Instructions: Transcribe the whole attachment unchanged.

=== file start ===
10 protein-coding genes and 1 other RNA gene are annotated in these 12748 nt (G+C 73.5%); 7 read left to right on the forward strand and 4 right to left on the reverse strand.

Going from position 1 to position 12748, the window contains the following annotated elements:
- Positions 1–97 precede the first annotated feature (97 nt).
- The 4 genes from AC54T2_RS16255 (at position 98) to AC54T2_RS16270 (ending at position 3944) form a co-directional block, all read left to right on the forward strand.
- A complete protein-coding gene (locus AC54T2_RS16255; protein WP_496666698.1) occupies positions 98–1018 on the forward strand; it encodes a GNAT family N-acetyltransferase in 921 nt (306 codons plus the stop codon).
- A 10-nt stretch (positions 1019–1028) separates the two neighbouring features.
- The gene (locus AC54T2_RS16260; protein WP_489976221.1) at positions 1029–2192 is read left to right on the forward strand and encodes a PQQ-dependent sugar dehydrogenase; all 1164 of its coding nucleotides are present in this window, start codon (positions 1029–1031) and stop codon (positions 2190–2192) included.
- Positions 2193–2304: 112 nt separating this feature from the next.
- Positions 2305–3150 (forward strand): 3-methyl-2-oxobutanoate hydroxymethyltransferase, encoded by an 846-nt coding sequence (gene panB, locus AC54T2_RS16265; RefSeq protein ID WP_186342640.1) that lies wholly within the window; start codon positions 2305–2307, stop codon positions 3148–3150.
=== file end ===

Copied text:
10 protein-coding genes and 1 other RNA gene are annotated in these 12748 nt (G+C 73.5%); 7 read left to right on the forward strand and 4 right to left on the reverse strand.

Going from position 1 to position 12748, the window contains the following annotated elements:
- Positions 1–97 precede the first annotated feature (97 nt).
- The 4 genes from AC54T2_RS16255 (at position 98) to AC54T2_RS16270 (ending at position 3944) form a co-directional block, all read left to right on the forward strand.
- A complete protein-coding gene (locus AC54T2_RS16255; protein WP_496666698.1) occupies positions 98–1018 on the forward strand; it encodes a GNAT family N-acetyltransferase in 921 nt (306 codons plus the stop codon).
- A 10-nt stretch (positions 1019–1028) separates the two neighbouring features.
- The gene (locus AC54T2_RS16260; protein WP_489976221.1) at positions 1029–2192 is read left to right on the forward strand and encodes a PQQ-dependent sugar dehydrogenase; all 1164 of its coding nucleotides are present in this window, start codon (positions 1029–1031) and stop codon (positions 2190–2192) included.
- Positions 2193–2304: 112 nt separating this feature from the next.
- Positions 2305–3150 (forward strand): 3-methyl-2-oxobutanoate hydroxymethyltransferase, encoded by an 846-nt coding sequence (gene panB, locus AC54T2_RS16265; RefSeq protein ID WP_186342640.1) that lies wholly within the window; start codon positions 2305–2307, stop codon positions 3148–3150.